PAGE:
In October 2020, a small group of beneficiaries of REI, Inclusion’s Income, has been involved by the Inclusive Development Unit in an Emancipatory Research process. The research group is made of women, who use Prato’s Social Services. The objective of this process is threefold: first, it will allow users to share their experience about the Social Board model. Moreover, the goal of emancipatory research is to transform users into real facilitators who – in the future – will be able to work closely and in synergy with Social Services, exploiting the potentialities of a peer to peer approach. Finally, this peculiar applied participatory methodology, centered on the principles of self-determination, will make users increasingly aware of the dynamics of their own marginalization, and will promote their empowerment.
The Social Board Model
The REI income is a national policy to contrast universal poverty that is divided into two parts: in one hand the economic benefit and on the other the development of tailored projects for social and work inclusion. The payment of the economic benefit is managed by INPS, the National Institute for Social Security, while the creation of tailored project for inclusion is delegated to local Social Services.
The implementation of the REI income in Prato, active since January 1st 2018, is mainly based on the Social Board Model. This model fosters a methodology built on: the promotion of particular types of projects focused on teamwork, the active participation of users and an integrated and personalized planning. The main aim of the Social Board model is to find flexible and integrated responses for disadvantaged persons that can, at the same time, contribute to break the mechanisms that perpetuate the conditions of poverty. Therefore, the involvement of users in an Emancipatory Research process empowers the actors that are called to participate as social researchers.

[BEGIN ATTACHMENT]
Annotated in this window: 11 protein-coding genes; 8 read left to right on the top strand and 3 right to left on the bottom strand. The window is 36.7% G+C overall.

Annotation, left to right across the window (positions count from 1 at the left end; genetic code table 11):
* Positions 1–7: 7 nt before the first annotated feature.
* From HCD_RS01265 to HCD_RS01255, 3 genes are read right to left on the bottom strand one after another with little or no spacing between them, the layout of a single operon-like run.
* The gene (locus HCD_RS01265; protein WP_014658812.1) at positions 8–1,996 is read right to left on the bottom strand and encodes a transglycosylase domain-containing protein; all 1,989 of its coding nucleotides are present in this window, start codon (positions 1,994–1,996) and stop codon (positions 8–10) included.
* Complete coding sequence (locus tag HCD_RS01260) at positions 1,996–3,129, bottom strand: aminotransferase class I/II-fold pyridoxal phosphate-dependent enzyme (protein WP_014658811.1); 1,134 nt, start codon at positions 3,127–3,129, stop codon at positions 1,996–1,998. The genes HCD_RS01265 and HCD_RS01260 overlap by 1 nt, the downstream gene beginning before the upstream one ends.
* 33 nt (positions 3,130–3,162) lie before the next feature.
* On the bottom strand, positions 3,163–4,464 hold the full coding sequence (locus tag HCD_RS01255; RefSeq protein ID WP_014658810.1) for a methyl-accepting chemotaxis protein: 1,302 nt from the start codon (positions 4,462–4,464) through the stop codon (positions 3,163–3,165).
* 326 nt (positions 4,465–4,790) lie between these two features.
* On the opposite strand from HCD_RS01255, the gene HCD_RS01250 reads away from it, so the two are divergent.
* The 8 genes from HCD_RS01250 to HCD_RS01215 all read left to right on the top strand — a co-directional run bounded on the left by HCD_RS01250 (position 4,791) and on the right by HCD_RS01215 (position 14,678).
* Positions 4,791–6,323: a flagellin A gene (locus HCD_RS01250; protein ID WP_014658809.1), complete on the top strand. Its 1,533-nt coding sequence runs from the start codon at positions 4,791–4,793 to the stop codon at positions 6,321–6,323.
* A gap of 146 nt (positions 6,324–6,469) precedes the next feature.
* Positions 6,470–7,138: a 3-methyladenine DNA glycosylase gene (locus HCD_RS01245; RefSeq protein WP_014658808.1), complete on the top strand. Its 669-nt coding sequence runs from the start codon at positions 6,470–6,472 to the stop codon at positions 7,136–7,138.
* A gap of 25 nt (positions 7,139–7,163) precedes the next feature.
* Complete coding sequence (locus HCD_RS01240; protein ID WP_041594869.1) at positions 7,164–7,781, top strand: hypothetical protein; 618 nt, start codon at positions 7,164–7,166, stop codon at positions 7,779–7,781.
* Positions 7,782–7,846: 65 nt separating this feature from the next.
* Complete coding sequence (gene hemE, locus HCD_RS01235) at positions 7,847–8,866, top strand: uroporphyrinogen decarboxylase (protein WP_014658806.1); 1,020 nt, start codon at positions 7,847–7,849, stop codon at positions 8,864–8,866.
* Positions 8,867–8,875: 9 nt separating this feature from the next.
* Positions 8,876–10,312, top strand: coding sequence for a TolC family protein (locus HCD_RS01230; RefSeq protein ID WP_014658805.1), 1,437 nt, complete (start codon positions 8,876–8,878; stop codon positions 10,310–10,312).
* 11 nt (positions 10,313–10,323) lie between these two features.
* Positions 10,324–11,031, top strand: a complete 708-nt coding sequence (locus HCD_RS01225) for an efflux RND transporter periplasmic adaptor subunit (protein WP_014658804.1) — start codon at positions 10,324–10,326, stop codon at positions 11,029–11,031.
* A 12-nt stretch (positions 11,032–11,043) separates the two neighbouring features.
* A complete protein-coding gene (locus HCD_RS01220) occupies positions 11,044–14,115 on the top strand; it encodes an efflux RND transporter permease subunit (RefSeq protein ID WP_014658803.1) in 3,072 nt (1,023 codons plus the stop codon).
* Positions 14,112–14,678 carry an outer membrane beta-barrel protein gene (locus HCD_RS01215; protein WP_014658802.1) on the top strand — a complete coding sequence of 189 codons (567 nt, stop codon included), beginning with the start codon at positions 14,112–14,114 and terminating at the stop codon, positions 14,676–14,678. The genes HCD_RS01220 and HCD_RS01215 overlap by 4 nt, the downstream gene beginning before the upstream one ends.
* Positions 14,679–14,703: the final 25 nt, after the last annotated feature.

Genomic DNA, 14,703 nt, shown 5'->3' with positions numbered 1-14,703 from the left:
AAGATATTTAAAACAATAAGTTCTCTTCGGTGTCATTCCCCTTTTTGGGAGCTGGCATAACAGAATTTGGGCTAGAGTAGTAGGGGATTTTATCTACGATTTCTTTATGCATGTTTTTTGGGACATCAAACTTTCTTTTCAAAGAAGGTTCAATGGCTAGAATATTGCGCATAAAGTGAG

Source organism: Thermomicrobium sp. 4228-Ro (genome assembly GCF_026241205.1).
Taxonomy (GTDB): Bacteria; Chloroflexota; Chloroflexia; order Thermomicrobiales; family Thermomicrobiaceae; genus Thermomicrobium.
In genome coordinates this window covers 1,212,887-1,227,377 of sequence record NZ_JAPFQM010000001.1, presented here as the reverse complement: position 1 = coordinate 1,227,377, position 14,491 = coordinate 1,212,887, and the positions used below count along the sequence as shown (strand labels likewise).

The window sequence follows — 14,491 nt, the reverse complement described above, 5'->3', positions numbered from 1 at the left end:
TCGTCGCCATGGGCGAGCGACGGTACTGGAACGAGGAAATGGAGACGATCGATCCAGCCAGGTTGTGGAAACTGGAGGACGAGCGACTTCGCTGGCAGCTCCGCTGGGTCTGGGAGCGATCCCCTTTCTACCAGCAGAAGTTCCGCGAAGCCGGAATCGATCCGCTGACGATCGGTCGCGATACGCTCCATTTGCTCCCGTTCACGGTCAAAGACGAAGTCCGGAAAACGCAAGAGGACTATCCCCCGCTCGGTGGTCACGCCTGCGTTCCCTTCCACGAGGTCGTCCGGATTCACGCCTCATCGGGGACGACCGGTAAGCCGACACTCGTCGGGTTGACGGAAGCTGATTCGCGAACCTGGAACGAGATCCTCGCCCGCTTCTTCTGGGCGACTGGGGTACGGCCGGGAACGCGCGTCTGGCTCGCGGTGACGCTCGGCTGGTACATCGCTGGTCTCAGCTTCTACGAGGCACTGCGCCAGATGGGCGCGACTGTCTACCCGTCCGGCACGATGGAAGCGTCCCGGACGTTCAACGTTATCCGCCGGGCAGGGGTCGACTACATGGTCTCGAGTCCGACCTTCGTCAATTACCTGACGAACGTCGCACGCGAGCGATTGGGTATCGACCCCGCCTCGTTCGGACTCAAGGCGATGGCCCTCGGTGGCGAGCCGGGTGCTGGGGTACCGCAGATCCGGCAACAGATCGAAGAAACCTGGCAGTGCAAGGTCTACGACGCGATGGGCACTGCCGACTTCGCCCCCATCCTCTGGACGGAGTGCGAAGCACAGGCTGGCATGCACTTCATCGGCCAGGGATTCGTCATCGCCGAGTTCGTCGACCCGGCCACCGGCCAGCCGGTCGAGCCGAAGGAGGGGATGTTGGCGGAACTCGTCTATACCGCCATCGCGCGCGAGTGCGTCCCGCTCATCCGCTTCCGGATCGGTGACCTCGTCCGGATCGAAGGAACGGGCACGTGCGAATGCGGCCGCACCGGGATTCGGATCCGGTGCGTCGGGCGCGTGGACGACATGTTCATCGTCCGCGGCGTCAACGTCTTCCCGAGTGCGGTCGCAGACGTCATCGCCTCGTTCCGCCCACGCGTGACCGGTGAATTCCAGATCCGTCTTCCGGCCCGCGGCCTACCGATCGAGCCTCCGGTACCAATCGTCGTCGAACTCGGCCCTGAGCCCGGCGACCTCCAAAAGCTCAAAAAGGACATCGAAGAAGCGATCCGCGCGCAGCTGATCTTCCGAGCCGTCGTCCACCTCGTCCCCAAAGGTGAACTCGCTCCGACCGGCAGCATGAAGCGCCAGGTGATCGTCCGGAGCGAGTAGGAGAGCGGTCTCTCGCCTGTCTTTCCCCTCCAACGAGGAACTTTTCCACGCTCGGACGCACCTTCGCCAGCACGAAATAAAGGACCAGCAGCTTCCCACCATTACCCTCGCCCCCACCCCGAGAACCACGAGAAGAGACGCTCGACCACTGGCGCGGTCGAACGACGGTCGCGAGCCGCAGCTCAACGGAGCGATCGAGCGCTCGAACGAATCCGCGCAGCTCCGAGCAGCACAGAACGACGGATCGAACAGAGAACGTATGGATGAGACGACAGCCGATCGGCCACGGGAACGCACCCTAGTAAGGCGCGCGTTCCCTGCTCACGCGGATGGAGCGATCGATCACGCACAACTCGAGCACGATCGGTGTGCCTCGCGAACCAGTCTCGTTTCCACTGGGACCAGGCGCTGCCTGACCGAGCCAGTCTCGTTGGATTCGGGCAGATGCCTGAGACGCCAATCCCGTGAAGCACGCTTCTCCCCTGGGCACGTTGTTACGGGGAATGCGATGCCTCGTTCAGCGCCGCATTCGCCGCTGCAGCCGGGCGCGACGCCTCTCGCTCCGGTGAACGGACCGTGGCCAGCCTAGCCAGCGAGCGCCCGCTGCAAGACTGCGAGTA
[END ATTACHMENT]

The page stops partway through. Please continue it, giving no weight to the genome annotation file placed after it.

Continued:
Emancipatory Research is a participatory tool for promotion and empowerment for marginalized groups or people at risk of marginalization. This type of approach finds its roots in the analysis of power relationships incorporated in research activities. These types of analysis challenge the traditional relationship between researcher and object of research with the ultimate aim of making the most of the analytical skills of marginalized subjects.
People participating in an Emancipatory Research process faces different types of change. First of all they acquire practical knowledge on “how to do research”. Secondly, they can exercise their analytical skills in a collective and shared manner. In this way, they become aware of their condition as individuals and as part of a group, for example they gain awareness on their rights and how these are respected and actually exercised. Finally, they undergo a process of collective and individual empowerment resulting in a greater control over the mechanisms of knowledge production and information analysis.